The moment was a long time coming for Hunter Harvey.
After years of battling injuries and moving around all levels of the Orioles' minor-league system, Harvey finally made his MLB debut Aug. 17.
Harvey was ready for the challenge, throwing a scoreless inning with a pair of strikeouts and a walk in a 4-0 loss to the Boston Red Sox. When the inning was completed, Harvey absorbed the cool air of the New England summer, enjoying the vindication.
"Everything, everything that's slowed me up to this point," Harvey said. "All the injuries, all the negative stuff I had in my past, to overcome that and finally reach my dream has been awesome."
Harvey, 24, has been facing lofty expectations since being selected by the Orioles in the first round of the 2013 MLB Draft from Bandys High School in Catawba, N.C.
He appeared to be on the fast track to the majors when went 7-5 record and 3.18 ERA in 17 starts for Single-A Delmarva the following year. The injury bug then derailed some of those plans.
Harvey was shut down in May 2015 because of elbow tightness and never appeared in a game for any of the Orioles' minor-league teams that season. The following year, he underwent sports hernia and Tommy John surgeries, the latter of which ended another season.
Harvey mounted his comeback in 2017, going 0-1 with 0.96 ERA with 30 strikeouts during 18.2 innings for the Gulf Coast Orioles, Short Season-A Aberdeen and Low-A Delmarva.
Harvey was then hampered by shoulder injuries in 2018 after he got hurt avoiding a foul ball in the dugout while he was with Double-A Bowie. He was limited to 32.1 innings (nine starts) for the Baysox that year; he went 1-2 with a 5.57 ERA during that stretch. He was called up to the 25-man roster in April 2018 but never made an appearance.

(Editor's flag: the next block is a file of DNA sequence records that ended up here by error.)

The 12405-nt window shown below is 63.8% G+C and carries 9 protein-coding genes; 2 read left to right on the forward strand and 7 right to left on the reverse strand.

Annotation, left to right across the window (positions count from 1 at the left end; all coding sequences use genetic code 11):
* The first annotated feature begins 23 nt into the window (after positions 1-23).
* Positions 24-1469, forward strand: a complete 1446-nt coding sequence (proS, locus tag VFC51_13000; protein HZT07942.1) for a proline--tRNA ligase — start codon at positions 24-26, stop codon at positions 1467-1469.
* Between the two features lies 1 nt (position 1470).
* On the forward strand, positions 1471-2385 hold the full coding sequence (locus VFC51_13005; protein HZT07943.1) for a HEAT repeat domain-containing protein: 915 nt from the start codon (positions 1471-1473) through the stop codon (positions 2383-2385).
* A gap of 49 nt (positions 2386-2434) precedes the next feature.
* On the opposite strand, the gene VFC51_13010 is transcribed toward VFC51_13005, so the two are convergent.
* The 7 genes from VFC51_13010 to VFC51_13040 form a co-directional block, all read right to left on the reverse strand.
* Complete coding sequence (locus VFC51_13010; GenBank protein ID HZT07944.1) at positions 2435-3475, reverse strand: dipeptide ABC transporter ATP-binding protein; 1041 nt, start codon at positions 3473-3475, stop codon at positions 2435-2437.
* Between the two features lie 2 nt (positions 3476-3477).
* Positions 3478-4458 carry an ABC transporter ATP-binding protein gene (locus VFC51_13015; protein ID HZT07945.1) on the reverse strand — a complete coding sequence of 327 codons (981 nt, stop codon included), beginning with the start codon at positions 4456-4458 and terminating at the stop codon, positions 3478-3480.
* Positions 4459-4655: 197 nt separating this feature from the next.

Harvey's career took a dramatic turn this season. He went 2-5 with a 5.19 ERA in 11 starts for Bowie. He was then shifted to the bullpen where he thrived, posting a 2.81 ERA with 33 strikeouts and seven walks in 25.2 innings between the Baysox and Triple-A Norfolk.
That performance earned him a promotion to the Orioles.
Manager Brandon Hyde was impressed with the abbreviated outing Aug. 17. Harvey threw 21 pitches, including 14 for strikes, and his fastball was clocked at 99.6 miles per hour by Statcast.
"It's obviously electric stuff and to make his debut at Fenway Park and throw 100 mph and throwing strikes and just really attacking their hitters with, obviously, an electric fastball and good off-speed stuff, yeah, that was really fun to watch," Hyde said.
Despite the adversity, Harvey never lost his confidence. Harvey, rated the club's No. 15 prospect by MLB Pipeline, knew he had a major-league talent -- he just had to stay healthy to shine.
"I've been trying to say that for the last couple of years. I thought I had it last year, and then something crazy happened," he said.
The Orioles hope their prized right-hander can stay on track for the remainder of this season and beyond.